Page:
First Drive

First Drive: ALFA ROMEO GIULIA

The story:
A mid-life refresh improves the Alfa exec saloon’s infotainment
Category:Compact executive
Key rival:BMW 3-Series
ALFA ROMEO GIULIA SPRINT 2.0 TURBO
Price:£31,100
MPG:39.2mpg
Emissions:164g/km
On sale:Now

Alfa Romeo has tweaked its Giulia saloon, with the compact executive model getting a welcome infotainment improvement.

The new 8.8-inch system features Apple CarPlay and Android Auto, and is a much neater and more user-friendly system than its predecessor, as has also been implemented to the Stelvio SUV.

The line-up has been rationalised to three petrol alternatives, the 200hp Sprint driven here, and the 280hp engine in Veloce or Veloce Ti trim levels. The 510hp Quadrifoglio remains the high-performance range-topper.

The lack of a diesel or any form of electrification hampers the Giulia from a company perspective, with the emissions figure starting from a lofty 164g/km, although the higher-powered engine is no less efficient, giving an incentive to make the £4500 jump to the more powerful alternative Veloce that also brings extra standard equipment. A BMW 320i, for comparison, is at 146g/km.

First Drive- June 2021 - Alfa Romeo Giulia - Image 6But the things that make the Giulia so appealing are still present and correct. The start button mounted on the steering wheel and huge motorsport-style gearshift paddles mounted behind the steering wheel give a sporting attitude that the Giulia follows through on, being one of the few exec saloons to give the BMW 3-Series a run for its money from a driving enjoyment perspective. The only negative aspect of the drive is a brake pedal that’s a little softer than would be ideal.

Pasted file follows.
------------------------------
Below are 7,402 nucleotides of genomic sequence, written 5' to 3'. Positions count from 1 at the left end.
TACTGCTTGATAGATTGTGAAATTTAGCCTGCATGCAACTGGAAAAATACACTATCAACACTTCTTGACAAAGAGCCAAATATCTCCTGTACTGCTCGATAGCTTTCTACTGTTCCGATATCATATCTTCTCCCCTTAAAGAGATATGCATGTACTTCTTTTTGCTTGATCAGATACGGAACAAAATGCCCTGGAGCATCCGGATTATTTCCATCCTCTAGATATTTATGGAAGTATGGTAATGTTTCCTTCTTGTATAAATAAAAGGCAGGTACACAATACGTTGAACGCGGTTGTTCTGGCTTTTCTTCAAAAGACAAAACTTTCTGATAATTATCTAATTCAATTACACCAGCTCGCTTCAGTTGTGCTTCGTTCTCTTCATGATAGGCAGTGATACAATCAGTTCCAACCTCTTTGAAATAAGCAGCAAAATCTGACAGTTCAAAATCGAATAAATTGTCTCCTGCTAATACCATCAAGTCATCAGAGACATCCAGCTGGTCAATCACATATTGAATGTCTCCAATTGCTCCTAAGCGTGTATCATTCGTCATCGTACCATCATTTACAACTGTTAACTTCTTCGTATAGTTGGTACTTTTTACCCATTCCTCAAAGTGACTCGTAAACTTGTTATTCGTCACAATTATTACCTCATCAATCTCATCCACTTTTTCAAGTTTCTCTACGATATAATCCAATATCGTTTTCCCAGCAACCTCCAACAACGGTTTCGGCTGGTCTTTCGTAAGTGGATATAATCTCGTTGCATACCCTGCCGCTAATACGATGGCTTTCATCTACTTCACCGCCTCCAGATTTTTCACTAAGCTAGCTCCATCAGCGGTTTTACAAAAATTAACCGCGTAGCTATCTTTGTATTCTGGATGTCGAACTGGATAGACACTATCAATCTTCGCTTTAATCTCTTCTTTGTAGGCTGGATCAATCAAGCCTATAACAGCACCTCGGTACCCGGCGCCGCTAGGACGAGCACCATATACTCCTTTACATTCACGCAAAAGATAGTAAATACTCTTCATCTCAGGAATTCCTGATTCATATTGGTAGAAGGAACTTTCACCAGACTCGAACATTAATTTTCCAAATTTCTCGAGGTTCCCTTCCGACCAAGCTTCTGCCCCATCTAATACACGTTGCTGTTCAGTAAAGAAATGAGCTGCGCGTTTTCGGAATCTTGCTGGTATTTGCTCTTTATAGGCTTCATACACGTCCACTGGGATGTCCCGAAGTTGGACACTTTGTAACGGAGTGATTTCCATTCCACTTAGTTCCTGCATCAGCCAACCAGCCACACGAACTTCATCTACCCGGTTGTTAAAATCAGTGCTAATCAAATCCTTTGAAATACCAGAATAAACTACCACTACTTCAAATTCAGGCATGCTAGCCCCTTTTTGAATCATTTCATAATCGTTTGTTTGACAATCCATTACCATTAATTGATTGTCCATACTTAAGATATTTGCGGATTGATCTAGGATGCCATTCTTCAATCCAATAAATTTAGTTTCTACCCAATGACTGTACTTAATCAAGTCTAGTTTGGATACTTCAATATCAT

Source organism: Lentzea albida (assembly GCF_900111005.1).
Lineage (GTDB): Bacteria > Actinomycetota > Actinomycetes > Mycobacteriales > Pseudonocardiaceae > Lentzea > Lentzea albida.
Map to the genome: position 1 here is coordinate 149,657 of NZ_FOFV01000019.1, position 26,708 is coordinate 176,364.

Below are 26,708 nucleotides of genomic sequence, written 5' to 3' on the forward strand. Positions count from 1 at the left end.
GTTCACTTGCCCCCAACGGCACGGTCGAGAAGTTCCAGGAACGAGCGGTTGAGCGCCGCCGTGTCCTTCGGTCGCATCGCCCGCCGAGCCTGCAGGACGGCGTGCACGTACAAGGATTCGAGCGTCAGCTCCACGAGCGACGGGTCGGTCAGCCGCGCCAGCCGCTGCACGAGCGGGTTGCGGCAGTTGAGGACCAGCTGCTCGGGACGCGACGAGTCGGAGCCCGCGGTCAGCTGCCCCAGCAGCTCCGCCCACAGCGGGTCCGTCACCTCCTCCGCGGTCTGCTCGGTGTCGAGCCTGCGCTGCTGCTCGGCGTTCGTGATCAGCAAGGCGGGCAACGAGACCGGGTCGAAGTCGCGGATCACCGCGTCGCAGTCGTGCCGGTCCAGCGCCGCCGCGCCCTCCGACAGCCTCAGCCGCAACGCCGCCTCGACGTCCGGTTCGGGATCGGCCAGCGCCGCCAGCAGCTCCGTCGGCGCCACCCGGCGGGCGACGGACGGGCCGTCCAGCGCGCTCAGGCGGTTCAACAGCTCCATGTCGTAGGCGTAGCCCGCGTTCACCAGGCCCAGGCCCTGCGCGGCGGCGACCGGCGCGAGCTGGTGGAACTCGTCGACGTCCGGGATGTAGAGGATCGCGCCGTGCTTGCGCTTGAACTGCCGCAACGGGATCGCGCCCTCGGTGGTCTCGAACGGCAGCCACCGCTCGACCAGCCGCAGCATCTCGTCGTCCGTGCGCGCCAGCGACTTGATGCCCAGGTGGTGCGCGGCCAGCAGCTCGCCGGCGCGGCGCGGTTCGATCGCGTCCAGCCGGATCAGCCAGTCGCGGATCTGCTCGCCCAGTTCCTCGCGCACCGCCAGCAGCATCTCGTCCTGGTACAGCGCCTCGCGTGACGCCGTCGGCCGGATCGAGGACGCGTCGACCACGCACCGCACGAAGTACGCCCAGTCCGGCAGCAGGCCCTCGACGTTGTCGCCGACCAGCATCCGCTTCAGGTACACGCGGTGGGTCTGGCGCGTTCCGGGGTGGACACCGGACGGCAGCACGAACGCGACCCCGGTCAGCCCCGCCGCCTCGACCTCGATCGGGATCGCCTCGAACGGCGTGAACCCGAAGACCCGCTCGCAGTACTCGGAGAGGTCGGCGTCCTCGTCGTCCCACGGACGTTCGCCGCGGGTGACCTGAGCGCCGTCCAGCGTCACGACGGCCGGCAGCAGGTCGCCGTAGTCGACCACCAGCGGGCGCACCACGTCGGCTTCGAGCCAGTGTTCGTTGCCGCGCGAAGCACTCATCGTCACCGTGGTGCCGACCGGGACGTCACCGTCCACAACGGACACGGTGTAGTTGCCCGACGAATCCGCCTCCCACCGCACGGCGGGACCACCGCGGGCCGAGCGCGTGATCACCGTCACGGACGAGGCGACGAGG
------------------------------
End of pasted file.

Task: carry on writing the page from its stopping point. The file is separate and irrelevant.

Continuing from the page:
The cabin is a little cramped; it’s cosy and seems to wrap around the driver in a positive way, but rear seat-passengers won’t be delighted by the space on offer.

First Drive- June 2021 - Alfa Romeo Giulia - Image 5The Giulia is still very much a niche choice against the big German premium players, and is certainly not faultless aside from the lack of a diesel or electrified alternative, but it’s a pretty saloon with a great driving experience and is now slightly better than it was before the latest model year update.

paul barker

 

First Drive: Alfa Romeo Stelvio

 

The verdict

Efficiency isn’t good enough to make a sensible company car case, especially with no diesel or electrification, but it’s an appealing and characterful car that isn’t hard to justify the extra cost from an enjoyment point of view, although German premium rivals are compelling and better all-rounders.